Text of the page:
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lock—The lock attribute can be set to true or false (the default is false). When the search appliance reaches its license limit, unlocked documents are deleted to make room for more documents. After all other remedies are tried and if the license is still at its limit, then locked documents are deleted. For more information, see License Limits.
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mimetype (required)—This attribute tells the system what kind of content to expect from the content element. All MIME types that can be indexed by the search appliance are supported.

Note: Even though the feeds DTD (see Google Search Appliance Feed DTD) marks mimetype as required, mimetype is required only for content feeds and is ignored for web and metadata-and-url feeds (even though you are required to specify a value). The search appliance ignores the MIME type in web and metadata-and-URL feeds because the search appliance determines the MIME type when it crawls and indexes a URL.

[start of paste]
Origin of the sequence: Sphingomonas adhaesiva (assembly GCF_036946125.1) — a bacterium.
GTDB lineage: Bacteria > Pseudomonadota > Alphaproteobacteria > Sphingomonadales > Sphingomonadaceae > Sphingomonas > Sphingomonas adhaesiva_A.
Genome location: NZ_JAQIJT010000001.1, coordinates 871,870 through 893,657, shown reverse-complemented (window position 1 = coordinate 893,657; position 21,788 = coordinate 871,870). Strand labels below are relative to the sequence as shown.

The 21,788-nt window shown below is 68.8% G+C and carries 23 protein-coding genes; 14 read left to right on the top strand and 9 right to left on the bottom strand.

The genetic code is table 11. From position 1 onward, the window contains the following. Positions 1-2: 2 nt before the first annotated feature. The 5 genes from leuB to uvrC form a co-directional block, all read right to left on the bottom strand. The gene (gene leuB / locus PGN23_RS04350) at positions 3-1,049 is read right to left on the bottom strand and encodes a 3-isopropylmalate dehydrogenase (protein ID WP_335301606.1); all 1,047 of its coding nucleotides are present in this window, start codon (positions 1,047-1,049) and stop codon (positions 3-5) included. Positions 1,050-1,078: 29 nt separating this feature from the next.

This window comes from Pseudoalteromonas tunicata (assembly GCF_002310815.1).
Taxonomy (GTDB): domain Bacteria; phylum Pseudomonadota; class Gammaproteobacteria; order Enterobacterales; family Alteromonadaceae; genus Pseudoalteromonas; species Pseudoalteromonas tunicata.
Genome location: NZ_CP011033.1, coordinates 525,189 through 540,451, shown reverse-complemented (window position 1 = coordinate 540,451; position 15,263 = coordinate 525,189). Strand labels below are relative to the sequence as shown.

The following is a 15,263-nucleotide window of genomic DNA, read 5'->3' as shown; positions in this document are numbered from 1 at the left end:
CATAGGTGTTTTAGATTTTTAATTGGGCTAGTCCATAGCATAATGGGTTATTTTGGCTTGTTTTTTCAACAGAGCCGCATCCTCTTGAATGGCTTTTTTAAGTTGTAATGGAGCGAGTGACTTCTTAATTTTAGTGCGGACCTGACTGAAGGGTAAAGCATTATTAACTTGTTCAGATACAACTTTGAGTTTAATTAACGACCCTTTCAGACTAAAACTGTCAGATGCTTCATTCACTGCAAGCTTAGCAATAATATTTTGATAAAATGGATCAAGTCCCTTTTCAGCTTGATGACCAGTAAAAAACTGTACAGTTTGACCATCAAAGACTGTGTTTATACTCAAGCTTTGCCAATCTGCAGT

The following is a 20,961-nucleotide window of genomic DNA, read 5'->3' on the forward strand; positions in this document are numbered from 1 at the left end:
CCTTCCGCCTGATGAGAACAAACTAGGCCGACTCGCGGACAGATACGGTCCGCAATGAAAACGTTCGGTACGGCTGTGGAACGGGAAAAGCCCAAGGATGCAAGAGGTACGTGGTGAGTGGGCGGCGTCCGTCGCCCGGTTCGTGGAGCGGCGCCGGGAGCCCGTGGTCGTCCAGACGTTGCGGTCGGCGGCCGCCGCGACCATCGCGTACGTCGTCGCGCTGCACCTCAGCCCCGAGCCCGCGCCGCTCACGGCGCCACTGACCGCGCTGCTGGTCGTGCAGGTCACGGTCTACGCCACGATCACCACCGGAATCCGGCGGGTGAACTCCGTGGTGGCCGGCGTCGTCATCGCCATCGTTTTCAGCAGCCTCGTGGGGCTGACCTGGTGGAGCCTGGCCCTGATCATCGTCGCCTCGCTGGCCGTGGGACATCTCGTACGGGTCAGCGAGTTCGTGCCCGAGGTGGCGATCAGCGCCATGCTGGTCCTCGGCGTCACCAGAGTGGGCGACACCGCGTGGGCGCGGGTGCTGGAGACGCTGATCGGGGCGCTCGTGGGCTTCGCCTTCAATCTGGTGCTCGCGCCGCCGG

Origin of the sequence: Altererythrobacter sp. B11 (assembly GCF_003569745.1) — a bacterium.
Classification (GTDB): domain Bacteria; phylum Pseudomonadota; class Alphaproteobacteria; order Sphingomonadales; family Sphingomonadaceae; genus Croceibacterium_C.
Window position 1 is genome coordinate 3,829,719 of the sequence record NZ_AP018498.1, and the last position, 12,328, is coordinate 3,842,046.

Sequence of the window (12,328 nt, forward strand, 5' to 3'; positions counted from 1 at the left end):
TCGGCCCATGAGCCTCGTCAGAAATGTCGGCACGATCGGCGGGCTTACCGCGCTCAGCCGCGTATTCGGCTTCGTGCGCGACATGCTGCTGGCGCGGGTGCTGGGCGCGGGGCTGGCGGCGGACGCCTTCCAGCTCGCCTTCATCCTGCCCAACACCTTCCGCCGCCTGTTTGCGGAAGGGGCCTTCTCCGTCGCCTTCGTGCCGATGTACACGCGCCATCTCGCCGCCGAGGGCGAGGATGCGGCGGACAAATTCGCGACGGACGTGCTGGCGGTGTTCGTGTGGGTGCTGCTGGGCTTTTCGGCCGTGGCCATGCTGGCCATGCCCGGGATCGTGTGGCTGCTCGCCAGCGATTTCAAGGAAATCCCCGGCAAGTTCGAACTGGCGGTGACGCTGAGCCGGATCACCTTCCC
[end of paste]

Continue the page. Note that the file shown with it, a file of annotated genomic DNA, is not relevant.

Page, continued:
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last-modified—Populate this attribute with the date time format specified in RFC822 (Mon, 15 Nov 2004 04:58:08 GMT). If you do not specify a last-modified date, then the implied value is blank. The system uses the rules specified in the Admin Console under Crawl and Index > Document Dates to choose which date from a document to use in the search results. The document date extraction process runs periodically so there may be a delay between the time a document appears in the results and the time that its date appears.